June 24, 2017
June 24, 2017
June 28, 2017
Improving Student Capstone Experience by Early Exposure and Engagement
Many students enter the capstone course with an incomplete understanding of the course format and often struggle with the open-ended nature of the experience. While students are eager to apply the their technical skills in a design environment, proficiency with professional skills can represent the greatest barrier to success. Well-formed planning, communication and team skills are often differentiating elements among the most successful project teams. The abstract nature of these abilities requires a contextual basis to effectively develop within a higher cognitive domain. While freshman and sophomore students are exposed to theses skills, the must be applied and reflected upon in an environment that is relevant to the mechanical engineering to fully mature. This study examines the introduction of a 1-credit hour course that exposes underclassman to relevant capstone professional skills and cultivates engagement of students across the program levels.
A 1-credit hour course was developed to compliment a single semester capstone course within a mechanical engineering department. This elective course was not required by the core curriculum and was recommended for undergraduates in the sophomore and junior years. Titled “Fundamentals of Engineering Projects”, the course addresses a broad range of subjects relevant to the mechanical engineering capstone experience including the development of design specifications, application of professional codes and standards, oral and written presentation techniques, prototyping and project management. The course parallels the on-going capstone course and offers a deeper treatment of topics discussed within the capstone. The intent of the course is to provide awareness early in the undergraduate program and establish a base of reference materials for use in the senior year. Developed with an active learning structure, the class meetings have three components; a brief lecture, an active learning exercise and mini-presentations presentations by current capstone students. The central objective of this framework is to engage the underclassman with capstone seniors, as their real-time example is provides an invaluable demonstration tool. In a flipped manner, underclassmen in the introductory course are invited to participate in key capstone exercises including a mid-semester peer-based design review. This engagement has far reaching benefits as the students involved enrich their own experience and become resources to pass information to their future capstone teams.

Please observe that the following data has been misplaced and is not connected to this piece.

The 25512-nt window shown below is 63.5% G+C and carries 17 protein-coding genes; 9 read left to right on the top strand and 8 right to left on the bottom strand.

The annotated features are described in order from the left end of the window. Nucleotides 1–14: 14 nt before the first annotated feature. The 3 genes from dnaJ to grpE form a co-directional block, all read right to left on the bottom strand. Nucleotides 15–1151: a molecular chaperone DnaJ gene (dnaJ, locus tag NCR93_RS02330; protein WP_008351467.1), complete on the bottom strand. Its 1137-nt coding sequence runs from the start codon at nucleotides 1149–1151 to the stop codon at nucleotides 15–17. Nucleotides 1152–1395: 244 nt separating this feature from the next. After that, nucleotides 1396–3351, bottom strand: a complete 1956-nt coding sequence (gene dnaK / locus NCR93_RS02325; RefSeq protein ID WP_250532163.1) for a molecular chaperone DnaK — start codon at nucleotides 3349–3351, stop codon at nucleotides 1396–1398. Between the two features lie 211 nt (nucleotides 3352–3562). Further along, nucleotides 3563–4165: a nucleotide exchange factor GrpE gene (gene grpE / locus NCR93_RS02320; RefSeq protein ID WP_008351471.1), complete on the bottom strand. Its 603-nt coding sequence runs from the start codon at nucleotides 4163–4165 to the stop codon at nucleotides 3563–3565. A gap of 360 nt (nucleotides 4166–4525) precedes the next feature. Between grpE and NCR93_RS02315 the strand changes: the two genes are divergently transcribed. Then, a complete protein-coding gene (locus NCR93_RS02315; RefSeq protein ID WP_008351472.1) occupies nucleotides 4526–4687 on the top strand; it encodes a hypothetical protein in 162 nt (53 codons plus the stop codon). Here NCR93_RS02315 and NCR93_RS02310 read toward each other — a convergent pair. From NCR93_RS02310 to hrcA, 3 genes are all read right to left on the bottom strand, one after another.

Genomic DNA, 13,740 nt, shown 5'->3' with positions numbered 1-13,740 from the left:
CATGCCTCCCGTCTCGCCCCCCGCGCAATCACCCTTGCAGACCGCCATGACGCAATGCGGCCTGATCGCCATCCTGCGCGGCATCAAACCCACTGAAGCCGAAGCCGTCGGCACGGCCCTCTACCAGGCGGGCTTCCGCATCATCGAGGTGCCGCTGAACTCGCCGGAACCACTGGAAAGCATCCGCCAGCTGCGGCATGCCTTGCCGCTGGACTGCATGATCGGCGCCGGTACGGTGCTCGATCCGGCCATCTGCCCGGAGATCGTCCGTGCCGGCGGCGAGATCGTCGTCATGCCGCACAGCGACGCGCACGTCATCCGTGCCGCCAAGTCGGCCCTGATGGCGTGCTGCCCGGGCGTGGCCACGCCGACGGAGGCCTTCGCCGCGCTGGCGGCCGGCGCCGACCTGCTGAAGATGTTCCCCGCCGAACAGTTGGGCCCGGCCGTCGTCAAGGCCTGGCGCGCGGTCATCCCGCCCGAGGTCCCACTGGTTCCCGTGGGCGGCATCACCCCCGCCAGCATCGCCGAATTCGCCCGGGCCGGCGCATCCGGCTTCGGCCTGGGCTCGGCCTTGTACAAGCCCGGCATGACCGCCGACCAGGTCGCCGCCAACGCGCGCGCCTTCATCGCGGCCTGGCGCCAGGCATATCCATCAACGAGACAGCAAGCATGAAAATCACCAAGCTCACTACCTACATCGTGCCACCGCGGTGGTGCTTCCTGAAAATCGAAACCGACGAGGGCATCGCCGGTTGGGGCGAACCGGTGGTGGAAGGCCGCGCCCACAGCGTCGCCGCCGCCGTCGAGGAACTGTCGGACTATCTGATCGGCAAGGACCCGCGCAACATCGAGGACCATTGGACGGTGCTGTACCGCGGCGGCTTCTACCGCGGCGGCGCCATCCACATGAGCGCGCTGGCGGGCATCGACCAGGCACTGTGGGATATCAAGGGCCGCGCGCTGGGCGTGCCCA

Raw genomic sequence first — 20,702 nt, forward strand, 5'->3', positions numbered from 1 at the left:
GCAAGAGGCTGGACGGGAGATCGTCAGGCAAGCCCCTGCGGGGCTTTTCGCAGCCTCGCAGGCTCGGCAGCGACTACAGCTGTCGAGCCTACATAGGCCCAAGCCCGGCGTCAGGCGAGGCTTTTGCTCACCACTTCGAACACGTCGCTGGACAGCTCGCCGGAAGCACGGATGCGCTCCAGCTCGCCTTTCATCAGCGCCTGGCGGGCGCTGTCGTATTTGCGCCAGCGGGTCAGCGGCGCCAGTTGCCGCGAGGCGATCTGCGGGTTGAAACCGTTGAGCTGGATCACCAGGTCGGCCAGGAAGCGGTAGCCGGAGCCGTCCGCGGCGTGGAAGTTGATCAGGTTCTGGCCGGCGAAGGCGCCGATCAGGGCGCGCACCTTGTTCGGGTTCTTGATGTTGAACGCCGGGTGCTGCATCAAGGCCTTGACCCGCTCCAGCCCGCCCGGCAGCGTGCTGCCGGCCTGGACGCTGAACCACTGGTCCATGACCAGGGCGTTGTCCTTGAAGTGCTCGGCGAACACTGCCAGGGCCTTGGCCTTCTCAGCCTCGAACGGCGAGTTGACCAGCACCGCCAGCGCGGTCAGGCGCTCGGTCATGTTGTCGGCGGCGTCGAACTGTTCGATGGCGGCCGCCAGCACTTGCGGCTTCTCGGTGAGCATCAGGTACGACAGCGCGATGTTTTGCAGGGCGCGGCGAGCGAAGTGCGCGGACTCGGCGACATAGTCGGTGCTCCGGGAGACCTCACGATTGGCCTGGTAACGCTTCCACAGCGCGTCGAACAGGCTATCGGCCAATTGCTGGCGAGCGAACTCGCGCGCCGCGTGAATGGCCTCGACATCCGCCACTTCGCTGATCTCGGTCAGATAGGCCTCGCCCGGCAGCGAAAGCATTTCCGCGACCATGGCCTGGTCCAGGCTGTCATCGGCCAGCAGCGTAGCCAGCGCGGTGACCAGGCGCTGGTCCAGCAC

This study examines the impact of the elective introductory course and follows students throughout the sophomore, junior and senior years. Students, at varied stages in the curriculum, were interviewed to assess the effectiveness of the introductory course and the influence of early exposure to the capstone experience on their final project. Preliminary results suggest that sophomore and junior students value the engagement with seniors and are more productive within their own capstone work. Students comment that “hearing seniors talk about their capstone experience” is a key motivator for enrollment in the introductory course. Review of faculty capstone project assessments has shown a marked increase in the quality of senior projects since the adoption this new paradigm. The paper will also include reflections of industry professional reviewers involved in the capstone project.
Schmidt, D. E., & Clark, R. M. (2017, June), Improving Student Capstone Experience by Early Exposure and Engagement Paper presented at 2017 ASEE Annual Conference & Exposition, Columbus, Ohio. https://peer.asee.org/28491
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